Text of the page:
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Factors associated with inadequate colorectal cancer screening with flexible sigmoidoscopy
Family Medicine and Community Health Publications and Presentations
  • Adeyinka O. Laiyemo, Howard University
  • Chyke A. Doubeni, University of Massachusetts Medical School
  • Paul F. Pinsky, National Institutes of Health
  • V. Paul Doria-Rose, National Institutes of Health
  • Andrew K Sanderson, II, Howard University College of Medicine
  • Robert Bresalier, M.D. Anderson Cancer Center
  • Joel Weissfeld, University of Pittsburgh
  • Robert E. Schoen, University of Pittsburgh
  • Pamela M. Marcus, National Institutes of Health
  • Phillip C. Prorok, National Institutes of Health
  • Christine D. Berg, National Institutes of Health
UMMS Affiliation
Department of Family Medicine and Community Health; Meyers Primary Care Institute
Publication Date
Document Type
Colorectal Neoplasms; Early Detection of Cancer; Sigmoidoscopy
BACKGROUND AND STUDY AIM: Inadequate colorectal cancer screening wastes limited endoscopic resources. We examined patients factors associated with inadequate flexible sigmoidoscopy (FSG) screening at baseline screening and repeat screening 3-5 years later in 10 geographically-dispersed screening centers participating in the ongoing Prostate, Lung, Colorectal, and Ovarian Cancer Screening Trial. METHODS: A total of 64,554 participants (aged 55-74) completed baseline questionnaires and underwent FSG at baseline. Of these, 39,385 participants returned for repeat screening. We used logistic regression models to assess factors that are associated with inadequate FSG (defined as a study in which the depth of insertion of FSG was <50 cm or visual inspection was limited to <90% of the mucosal surface but without detection of a polyp or mass). RESULTS: Of 7084 (11%) participants with inadequate FSG at baseline, 6496 (91.7%) had <50 cm depth of insertion (75.3% due to patient discomfort) and 500 (7.1%) participants had adequate depth of insertion but suboptimal bowel preparation. Compared to 55-59 year age group, advancing age in 5-year increments (odds ratios (OR) from 1.08 to 1.51) and female sex (OR = 2.40; 95% confidence interval (CI): 2.27-2.54) were associated with inadequate FSG. Obesity (BMI > 30 kg/m(2)) was associated with reduced odds (OR = 0.67; 95% CI: 0.62-0.72). Inadequate FSG screening at baseline was associated with inadequate FSG at repeat screening (OR = 6.24; 95% CI: 5.78-6.75). CONCLUSIONS: Sedation should be considered for patients with inadequate FSG or an alternative colorectal cancer screening method should be recommended.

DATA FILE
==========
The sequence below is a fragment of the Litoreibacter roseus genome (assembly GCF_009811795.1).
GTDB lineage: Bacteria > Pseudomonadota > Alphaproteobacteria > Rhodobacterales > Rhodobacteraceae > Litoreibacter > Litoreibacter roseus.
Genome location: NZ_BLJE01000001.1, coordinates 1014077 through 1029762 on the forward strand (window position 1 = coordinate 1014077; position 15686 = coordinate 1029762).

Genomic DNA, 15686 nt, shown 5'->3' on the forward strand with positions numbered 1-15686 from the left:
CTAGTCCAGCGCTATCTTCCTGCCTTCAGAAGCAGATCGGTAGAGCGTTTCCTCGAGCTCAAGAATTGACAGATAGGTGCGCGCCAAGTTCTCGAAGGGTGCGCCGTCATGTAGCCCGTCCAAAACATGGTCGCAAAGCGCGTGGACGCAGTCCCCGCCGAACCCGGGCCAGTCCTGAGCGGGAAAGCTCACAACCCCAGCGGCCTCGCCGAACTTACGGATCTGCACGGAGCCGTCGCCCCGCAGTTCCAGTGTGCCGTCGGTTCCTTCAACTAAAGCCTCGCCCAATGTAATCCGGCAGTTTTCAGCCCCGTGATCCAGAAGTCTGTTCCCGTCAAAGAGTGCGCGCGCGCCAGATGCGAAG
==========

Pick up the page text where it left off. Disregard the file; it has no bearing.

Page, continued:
DOI of Published Version

Cancer Epidemiol. 2012 Aug;36(4):395-9. Epub 2011 Nov 22. Link to article on publisher's site

Related Resources
Link to Article in PubMed
PubMed ID
Citation Information
Adeyinka O. Laiyemo, Chyke A. Doubeni, Paul F. Pinsky, V. Paul Doria-Rose, et al.. "Factors associated with inadequate colorectal cancer screening with flexible sigmoidoscopy" Vol. 36 Iss. 4 (2012) ISSN: 1877-7821 (Linking)
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